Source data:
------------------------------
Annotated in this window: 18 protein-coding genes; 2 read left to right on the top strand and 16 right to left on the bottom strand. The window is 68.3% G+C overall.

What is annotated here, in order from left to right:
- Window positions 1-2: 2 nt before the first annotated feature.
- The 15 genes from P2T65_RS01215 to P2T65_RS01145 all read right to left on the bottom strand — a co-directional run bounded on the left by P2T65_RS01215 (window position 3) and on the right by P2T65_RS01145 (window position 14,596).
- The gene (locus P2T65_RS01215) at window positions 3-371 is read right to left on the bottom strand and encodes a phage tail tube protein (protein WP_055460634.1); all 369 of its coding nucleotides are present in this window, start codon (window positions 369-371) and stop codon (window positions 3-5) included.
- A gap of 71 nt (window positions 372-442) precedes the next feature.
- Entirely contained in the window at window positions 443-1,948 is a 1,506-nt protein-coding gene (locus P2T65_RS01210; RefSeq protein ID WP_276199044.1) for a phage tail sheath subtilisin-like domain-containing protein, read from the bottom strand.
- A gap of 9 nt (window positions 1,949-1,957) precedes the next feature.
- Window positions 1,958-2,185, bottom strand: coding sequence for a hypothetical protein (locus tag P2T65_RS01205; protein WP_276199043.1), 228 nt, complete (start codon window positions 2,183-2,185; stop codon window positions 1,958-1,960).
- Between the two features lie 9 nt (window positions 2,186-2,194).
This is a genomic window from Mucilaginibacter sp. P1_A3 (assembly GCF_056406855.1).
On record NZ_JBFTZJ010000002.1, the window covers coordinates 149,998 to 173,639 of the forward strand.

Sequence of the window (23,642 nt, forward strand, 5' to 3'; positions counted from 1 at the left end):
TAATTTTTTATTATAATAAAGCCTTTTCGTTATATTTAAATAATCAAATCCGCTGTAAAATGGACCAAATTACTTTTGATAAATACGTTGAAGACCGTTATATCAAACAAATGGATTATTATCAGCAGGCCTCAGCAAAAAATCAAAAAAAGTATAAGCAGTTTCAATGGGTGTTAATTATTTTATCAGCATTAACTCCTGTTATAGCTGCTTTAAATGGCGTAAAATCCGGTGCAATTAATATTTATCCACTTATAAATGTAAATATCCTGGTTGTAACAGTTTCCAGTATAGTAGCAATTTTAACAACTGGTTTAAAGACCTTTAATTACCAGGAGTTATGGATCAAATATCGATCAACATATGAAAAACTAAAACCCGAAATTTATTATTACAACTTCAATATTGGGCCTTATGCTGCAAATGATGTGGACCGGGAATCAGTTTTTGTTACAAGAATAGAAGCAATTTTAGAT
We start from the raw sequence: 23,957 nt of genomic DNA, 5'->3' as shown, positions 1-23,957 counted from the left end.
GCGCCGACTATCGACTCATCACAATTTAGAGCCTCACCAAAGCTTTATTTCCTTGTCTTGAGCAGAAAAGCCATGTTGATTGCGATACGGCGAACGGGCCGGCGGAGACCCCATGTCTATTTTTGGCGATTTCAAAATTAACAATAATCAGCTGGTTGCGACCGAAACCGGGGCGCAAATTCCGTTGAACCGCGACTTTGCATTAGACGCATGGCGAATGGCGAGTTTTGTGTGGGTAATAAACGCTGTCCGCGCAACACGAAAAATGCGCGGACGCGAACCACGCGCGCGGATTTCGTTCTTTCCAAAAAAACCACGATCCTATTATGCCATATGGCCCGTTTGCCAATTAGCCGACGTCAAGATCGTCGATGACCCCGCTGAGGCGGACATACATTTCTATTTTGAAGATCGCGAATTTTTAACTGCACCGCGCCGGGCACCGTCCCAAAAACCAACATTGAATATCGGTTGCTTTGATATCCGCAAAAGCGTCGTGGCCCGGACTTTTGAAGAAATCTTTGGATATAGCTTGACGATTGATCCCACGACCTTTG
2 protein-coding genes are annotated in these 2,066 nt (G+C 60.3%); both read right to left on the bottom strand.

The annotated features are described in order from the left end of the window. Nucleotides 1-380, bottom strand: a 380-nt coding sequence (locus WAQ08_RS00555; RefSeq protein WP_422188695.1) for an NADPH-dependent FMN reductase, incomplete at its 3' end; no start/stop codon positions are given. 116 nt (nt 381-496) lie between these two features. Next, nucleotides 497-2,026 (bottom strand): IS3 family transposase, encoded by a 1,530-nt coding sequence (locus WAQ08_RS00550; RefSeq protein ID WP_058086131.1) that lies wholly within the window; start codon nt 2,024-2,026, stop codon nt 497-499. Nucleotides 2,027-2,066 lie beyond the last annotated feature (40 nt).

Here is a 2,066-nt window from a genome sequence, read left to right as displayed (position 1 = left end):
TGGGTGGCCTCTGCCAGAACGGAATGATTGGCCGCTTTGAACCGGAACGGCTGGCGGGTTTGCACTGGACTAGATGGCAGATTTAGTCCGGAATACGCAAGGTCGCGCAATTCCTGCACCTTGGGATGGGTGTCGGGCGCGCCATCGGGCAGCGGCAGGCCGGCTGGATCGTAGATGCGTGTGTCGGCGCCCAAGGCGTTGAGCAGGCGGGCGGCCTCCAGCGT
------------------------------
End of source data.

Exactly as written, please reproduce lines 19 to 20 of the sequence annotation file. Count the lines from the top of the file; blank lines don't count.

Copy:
Here is a 2,066-nt window from a genome sequence, read left to right as displayed (position 1 = left end):
TGGGTGGCCTCTGCCAGAACGGAATGATTGGCCGCTTTGAACCGGAACGGCTGGCGGGTTTGCACTGGACTAGATGGCAGATTTAGTCCGGAATACGCAAGGTCGCGCAATTCCTGCACCTTGGGATGGGTGTCGGGCGCGCCATCGGGCAGCGGCAGGCCGGCTGGATCGTAGATGCGTGTGTCGGCGCCCAAGGCGTTGAGCAGGCGGGCGGCCTCCAGCGT